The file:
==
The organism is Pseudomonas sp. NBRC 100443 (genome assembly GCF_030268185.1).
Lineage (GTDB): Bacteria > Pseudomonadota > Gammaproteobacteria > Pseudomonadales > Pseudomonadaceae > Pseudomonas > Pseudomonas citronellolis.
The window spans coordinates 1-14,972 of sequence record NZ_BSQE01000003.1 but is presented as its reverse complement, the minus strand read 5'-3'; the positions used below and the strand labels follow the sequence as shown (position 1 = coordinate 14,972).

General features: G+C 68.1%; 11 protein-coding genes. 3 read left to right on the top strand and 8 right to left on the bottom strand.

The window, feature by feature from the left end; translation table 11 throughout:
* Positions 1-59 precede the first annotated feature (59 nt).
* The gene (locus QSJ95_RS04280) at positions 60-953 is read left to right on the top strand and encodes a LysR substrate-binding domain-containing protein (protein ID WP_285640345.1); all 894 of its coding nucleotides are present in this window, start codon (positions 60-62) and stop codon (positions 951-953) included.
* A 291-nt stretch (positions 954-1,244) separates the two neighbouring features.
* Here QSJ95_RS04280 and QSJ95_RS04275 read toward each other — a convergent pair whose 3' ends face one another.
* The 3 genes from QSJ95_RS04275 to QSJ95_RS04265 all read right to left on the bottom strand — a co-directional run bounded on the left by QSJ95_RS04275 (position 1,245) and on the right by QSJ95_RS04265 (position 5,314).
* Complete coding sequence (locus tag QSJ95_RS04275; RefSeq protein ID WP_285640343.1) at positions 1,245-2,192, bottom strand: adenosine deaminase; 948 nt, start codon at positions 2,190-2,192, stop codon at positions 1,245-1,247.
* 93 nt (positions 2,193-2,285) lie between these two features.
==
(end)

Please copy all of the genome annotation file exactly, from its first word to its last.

The organism is Pseudomonas sp. NBRC 100443 (genome assembly GCF_030268185.1).
Lineage (GTDB): Bacteria > Pseudomonadota > Gammaproteobacteria > Pseudomonadales > Pseudomonadaceae > Pseudomonas > Pseudomonas citronellolis.
The window spans coordinates 1-14,972 of sequence record NZ_BSQE01000003.1 but is presented as its reverse complement, the minus strand read 5'-3'; the positions used below and the strand labels follow the sequence as shown (position 1 = coordinate 14,972).

General features: G+C 68.1%; 11 protein-coding genes. 3 read left to right on the top strand and 8 right to left on the bottom strand.

The window, feature by feature from the left end; translation table 11 throughout:
* Positions 1-59 precede the first annotated feature (59 nt).
* The gene (locus QSJ95_RS04280) at positions 60-953 is read left to right on the top strand and encodes a LysR substrate-binding domain-containing protein (protein ID WP_285640345.1); all 894 of its coding nucleotides are present in this window, start codon (positions 60-62) and stop codon (positions 951-953) included.
* A 291-nt stretch (positions 954-1,244) separates the two neighbouring features.
* Here QSJ95_RS04280 and QSJ95_RS04275 read toward each other — a convergent pair whose 3' ends face one another.
* The 3 genes from QSJ95_RS04275 to QSJ95_RS04265 all read right to left on the bottom strand — a co-directional run bounded on the left by QSJ95_RS04275 (position 1,245) and on the right by QSJ95_RS04265 (position 5,314).
* Complete coding sequence (locus tag QSJ95_RS04275; RefSeq protein ID WP_285640343.1) at positions 1,245-2,192, bottom strand: adenosine deaminase; 948 nt, start codon at positions 2,190-2,192, stop codon at positions 1,245-1,247.
* 93 nt (positions 2,193-2,285) lie between these two features.